A snapshot of the last Deloitte Private and ArtTactic Art & Finance Report | Deloitte Luxembourg

The younger generation of collectors prioritize financial gain and social impact. NextGen collectors (35 and under) are more open to new art investment models, with a growing interest in art investment funds and fractional ownership, in which the cost of an asset is split between individuals. They’re also making their preference clear with 41% showing interest in social impact investments and seeking purpose-driven strategies (up from 31% in 2021). They are also driven by digital advancements and an innovative approach. These collectors are not just enthusiasts, but strategic investors reshaping the market.

Art-focused estate planning is urgently needed. Only 24% of the surveyed collectors have a long-term plan for their collections, indicating the urgency for wealth managers to have conversations with their clients about art and estate planning. So, how can wealth managers address the challenges of intergenerational wealth transfer? They should start conversations on art and estate planning with their clients without delay. Notably, 60% of family offices possess detailed knowledge of their clients’ art collections for estate planning purposes, compared to 31% of private banks.

The art-secured lending market could reach a market size between US$29 billion and US$ 34.1 billion by the end of 2023. Continued growth of 8% is expected in 2024. Art-secured lending is on the rise despite higher interest rates, with the market expected to grow by 11% in 2023. In uncertain times, liquidity is driving this growth: 80% of private banks and 83% of asset-based lenders identify it as a key factor. The art-secured lending market has gone global, with Asia — especially Hong Kong — and Europe emerging as strategic markets for expansion. In fact, 39% of art-secured lenders regard Asia as a strategic market for growth, a significant increase from 10% in 2021, while 78% see Europe as an untapped opportunity.

Sustainable impact investment in art and culture could become a more attractive investment model, especially for the younger generation. The 2023 G20 summit in India underscored how cultural and creative sectors are key drivers of sustainable socioeconomic recovery, contributing significantly to global economic growth. Our latest report highlights a growing interest among younger generations in sustainable impact investments within the arts and culture sector. This shift is not just driven by a passion for the arts; it’s a strategic financial move. In fact, 66% of collectors under 35 and 31% of family offices express a strong interest for socially responsible investment in culture. In response, wealth managers and family offices are expanding their sustainable investment offerings to attract and engage younger clients. The question that arises is whether they could embrace social impact investment products in culture.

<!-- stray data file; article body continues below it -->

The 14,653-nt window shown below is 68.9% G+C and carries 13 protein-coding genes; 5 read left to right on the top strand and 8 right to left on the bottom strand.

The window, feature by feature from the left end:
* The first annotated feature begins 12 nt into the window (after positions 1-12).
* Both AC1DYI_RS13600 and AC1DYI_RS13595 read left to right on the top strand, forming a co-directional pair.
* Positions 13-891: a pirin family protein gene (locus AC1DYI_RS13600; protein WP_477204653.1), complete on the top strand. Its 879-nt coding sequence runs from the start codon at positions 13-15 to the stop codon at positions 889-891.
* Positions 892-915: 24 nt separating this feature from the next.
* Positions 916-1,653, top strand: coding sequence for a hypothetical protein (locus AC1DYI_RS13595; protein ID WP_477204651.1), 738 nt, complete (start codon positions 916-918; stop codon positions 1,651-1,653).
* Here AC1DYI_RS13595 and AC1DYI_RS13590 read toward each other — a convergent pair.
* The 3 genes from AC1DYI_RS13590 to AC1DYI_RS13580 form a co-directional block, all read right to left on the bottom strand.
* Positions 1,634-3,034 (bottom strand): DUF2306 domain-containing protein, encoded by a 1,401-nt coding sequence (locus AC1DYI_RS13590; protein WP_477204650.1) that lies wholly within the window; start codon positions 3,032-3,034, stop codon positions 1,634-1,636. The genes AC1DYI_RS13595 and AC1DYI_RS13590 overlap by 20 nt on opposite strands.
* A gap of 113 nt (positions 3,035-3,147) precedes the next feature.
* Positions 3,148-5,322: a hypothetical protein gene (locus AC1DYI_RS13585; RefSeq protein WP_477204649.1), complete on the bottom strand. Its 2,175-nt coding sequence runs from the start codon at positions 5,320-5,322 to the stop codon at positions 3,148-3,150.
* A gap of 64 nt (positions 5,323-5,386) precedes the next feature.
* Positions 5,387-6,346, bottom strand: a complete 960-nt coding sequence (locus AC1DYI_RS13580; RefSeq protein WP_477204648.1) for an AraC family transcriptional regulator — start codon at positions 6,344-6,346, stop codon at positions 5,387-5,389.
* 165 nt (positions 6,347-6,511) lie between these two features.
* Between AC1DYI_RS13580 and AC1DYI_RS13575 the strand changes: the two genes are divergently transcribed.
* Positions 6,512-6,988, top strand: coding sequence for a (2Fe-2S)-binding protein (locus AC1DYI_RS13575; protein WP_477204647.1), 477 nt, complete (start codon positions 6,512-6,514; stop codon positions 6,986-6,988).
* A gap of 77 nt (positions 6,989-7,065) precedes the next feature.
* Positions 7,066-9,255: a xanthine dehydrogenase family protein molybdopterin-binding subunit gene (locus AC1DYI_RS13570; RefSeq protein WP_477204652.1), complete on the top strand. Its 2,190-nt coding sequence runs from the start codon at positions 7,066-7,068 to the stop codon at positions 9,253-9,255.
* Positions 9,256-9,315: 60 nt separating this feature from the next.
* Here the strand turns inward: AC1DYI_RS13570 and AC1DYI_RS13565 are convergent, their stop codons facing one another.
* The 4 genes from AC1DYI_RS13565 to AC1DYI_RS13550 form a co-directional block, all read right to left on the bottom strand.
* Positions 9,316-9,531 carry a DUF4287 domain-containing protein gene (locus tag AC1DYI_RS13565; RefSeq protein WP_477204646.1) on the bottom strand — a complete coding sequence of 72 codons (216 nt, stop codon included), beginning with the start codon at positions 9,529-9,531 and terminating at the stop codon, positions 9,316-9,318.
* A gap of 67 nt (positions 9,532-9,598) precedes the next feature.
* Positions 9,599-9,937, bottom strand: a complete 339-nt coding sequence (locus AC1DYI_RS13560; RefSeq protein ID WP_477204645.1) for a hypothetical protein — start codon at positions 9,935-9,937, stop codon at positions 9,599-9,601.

In the intersection of art and finance, technological innovation is driving sectors closer together. Witnessing this revolution, wealth managers identify blockchain (58%) and big data analytics (48%) as pivotal to the future of art and wealth services. While only 18% of wealth managers considered blockchain technology impactful in 2019, the majority (58%) now agree. Leading this shift in mindset are the NextGen (collectors under 35). 80% trust blockchain for art and collectibles asset registration, and 79% endorse the rapid development of artwork identification technologies to address current inefficiencies. Additionally, younger collectors express growing enthusiasm for fractional ownership (+7% over two years, reaching 50%). As new platforms emerge, NextGen collectors will have greater opportunity to participate without possessing physical ownership. 81% of wealth managers, 79% of collectors, and 83% of art professionals acknowledge that technology could catalyze transparency in the art market.

There is an urgent need for modernization of business practices. In 2023, a significant 76% of wealth managers, alongside 70% of collectors and 82% of art professionals, called for the modernization of business practices. Strengthening trust and transparency in the art market requires careful consideration of regulations. 50% of art professionals believe that regulation could play a crucial role in restoring trust. But, the debate remains: should it be through self-governance or increased government regulation? Opinions diverge, with 44% of wealth managers leaning toward governmental oversight, while 70% of family offices favor self-regulation. Notably, an increasing number of art professionals (50%, a record high) now perceive regulation as a potential tool for rebuilding trust. Perhaps a hybrid approach could be the solution.

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